Slow and Steady… Thoughts on how to approach life’s struggles
I ran what is called and “ultramarathon” this summer. For those of you wondering, a marathon is 26.2 miles long; an ultramarathon is any race longer than a marathon distance. The traditional next longest distance is fifty kilometers, or a “50k” race, usually run on trails versus running on roads or pavement. The distances increase along with the challenge; 50 miles, 100 kilometers, 100 miles, and even further; some lasting days on end, climbing mountains, fording rivers, facing brutal weather conditions, and more. I ran a 50k route this summer, using the Pacific Crest Trail just south of Mt. Hood as the course.
Running an ultramarathon is more challenging for a variety of reasons, but the biggest challenge happens far before ever stepping into the race itself. One of the greatest challenges that we as humans face is simply being able to envision what a successful outcome could look like.
Ten years ago, I started running with intentionality. I had been running casually since my teenage years, usually as a way to condition my body for other team sports. But now I ran as end unto itself. I ran my first 5k that year. A few years later I remember telling some friends that I had this crazy idea of running a half marathon distance (13.1 miles), but not being sure if I could achieve it. I also remember scoffing at my friend for merely suggesting I train for a full marathon one day (I’m not crazy!). And now, here we are.
So, what happened? To put it simply, whenever I confronted physical and mental challenges of running, I kept telling myself it’s as simple as putting one foot in front of the other—that, I can handle. “Slow and steady,” as they say. And little by little, year by year (not day by day), my body and mind transformed, strengthened, and discovered confidence that allowed for an ultramarathon to be run. I was able to envision a successful outcome.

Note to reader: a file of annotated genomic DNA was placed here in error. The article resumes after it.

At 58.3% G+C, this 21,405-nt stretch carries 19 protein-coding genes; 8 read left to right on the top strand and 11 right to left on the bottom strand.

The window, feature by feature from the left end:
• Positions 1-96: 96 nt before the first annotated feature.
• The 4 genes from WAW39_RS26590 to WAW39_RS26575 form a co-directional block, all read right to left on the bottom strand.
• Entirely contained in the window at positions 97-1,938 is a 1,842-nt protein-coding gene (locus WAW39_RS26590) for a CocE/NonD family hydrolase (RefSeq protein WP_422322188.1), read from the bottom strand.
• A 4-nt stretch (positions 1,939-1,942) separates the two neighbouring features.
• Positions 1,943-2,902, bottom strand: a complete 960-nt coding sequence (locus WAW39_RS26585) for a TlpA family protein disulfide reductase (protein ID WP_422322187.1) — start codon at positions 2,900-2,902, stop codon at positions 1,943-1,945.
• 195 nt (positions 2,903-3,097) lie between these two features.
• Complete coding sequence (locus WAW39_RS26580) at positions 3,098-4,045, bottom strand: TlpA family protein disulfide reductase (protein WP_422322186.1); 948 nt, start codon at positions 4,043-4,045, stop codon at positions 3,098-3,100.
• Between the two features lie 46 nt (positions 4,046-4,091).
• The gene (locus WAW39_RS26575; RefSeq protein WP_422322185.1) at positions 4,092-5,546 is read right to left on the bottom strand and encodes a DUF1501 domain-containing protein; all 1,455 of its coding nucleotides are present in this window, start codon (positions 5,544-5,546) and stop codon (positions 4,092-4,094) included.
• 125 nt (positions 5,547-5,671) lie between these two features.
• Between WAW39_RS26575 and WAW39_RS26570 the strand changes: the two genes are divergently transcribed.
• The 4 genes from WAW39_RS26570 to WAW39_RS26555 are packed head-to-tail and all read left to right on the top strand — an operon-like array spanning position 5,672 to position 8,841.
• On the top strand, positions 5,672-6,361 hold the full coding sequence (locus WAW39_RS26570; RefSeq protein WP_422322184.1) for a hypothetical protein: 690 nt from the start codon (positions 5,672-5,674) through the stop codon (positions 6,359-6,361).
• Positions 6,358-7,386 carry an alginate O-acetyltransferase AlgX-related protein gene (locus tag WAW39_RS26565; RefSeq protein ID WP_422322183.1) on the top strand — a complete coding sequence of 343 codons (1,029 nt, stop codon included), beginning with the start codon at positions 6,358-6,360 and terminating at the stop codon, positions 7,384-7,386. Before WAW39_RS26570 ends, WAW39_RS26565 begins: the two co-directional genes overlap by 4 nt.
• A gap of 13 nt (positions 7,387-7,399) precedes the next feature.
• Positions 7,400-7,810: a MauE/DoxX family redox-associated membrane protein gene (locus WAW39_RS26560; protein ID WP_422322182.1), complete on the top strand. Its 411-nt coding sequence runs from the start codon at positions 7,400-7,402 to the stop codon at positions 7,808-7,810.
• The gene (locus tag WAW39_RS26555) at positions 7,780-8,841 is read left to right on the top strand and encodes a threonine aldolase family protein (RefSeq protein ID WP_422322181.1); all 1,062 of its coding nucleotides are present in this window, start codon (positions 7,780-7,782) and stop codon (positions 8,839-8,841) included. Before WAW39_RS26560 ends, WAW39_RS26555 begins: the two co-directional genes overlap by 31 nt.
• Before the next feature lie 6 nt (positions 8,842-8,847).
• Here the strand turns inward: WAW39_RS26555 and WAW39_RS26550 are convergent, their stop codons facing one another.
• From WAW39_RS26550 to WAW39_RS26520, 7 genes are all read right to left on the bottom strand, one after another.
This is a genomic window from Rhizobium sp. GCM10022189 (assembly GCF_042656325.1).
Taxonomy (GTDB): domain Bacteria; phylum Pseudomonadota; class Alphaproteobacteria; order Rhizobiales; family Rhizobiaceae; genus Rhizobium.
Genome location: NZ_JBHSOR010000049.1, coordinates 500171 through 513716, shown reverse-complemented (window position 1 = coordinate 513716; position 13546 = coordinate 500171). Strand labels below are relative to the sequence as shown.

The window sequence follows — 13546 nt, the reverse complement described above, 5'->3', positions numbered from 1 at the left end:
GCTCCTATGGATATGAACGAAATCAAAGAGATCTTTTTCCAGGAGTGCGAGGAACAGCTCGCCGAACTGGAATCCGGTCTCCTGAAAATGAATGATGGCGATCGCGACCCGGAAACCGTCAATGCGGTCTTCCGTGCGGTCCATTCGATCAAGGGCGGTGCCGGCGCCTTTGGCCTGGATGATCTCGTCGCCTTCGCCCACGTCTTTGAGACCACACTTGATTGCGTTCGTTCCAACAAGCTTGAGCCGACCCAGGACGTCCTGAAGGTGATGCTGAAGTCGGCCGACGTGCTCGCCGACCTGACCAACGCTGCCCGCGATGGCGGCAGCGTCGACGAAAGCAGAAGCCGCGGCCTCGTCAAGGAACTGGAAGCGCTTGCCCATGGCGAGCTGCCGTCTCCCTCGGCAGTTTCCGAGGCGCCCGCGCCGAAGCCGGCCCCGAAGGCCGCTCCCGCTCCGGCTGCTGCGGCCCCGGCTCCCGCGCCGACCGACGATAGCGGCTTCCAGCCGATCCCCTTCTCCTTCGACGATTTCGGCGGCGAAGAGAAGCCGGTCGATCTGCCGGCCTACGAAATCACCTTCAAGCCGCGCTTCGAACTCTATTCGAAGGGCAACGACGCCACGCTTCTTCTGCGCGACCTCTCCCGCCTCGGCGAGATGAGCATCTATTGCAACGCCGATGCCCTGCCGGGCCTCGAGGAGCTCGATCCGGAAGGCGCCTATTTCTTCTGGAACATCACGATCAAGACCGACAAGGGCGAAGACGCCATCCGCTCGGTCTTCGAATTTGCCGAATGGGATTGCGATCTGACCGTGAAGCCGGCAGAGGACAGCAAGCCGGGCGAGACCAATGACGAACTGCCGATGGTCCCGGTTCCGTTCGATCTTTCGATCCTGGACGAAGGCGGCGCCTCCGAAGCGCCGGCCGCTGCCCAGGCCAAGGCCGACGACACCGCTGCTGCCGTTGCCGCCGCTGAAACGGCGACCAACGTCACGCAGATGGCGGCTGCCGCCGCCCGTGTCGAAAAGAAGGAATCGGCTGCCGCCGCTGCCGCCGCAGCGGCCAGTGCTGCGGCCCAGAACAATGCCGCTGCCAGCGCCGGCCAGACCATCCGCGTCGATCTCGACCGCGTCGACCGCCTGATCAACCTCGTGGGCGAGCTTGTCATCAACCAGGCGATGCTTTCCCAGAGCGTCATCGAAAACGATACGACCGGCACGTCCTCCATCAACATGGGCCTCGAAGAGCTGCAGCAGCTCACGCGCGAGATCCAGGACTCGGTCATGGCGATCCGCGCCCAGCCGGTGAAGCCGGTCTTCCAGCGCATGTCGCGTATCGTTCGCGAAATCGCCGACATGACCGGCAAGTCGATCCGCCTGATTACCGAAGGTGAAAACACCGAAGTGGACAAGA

I wonder if we could apply this same logic to each of our daily lives. Perhaps life will not change overnight for the better. But what if we took the approach of “Slow and Steady” when confronting life’s struggles? Would we be able to be patient enough to allow time and our efforts to create a vision for a successful outcome, whatever that may look like?
As we face these days of uncertainty, we have learned that even the most educated of professionals are not fortune tellers, nor can others simply wish things into existence. But maybe we don’t need others to tell us what our futures can look like? Maybe if we allow ourselves to go slow and steady, to put one foot in front of another, we can begin to envision our future of a brighter tomorrow together.
Rev. Jeff Binder is the Pastor at Valley Community Presbyterian Church. Visit us at: www.valleycommunity.org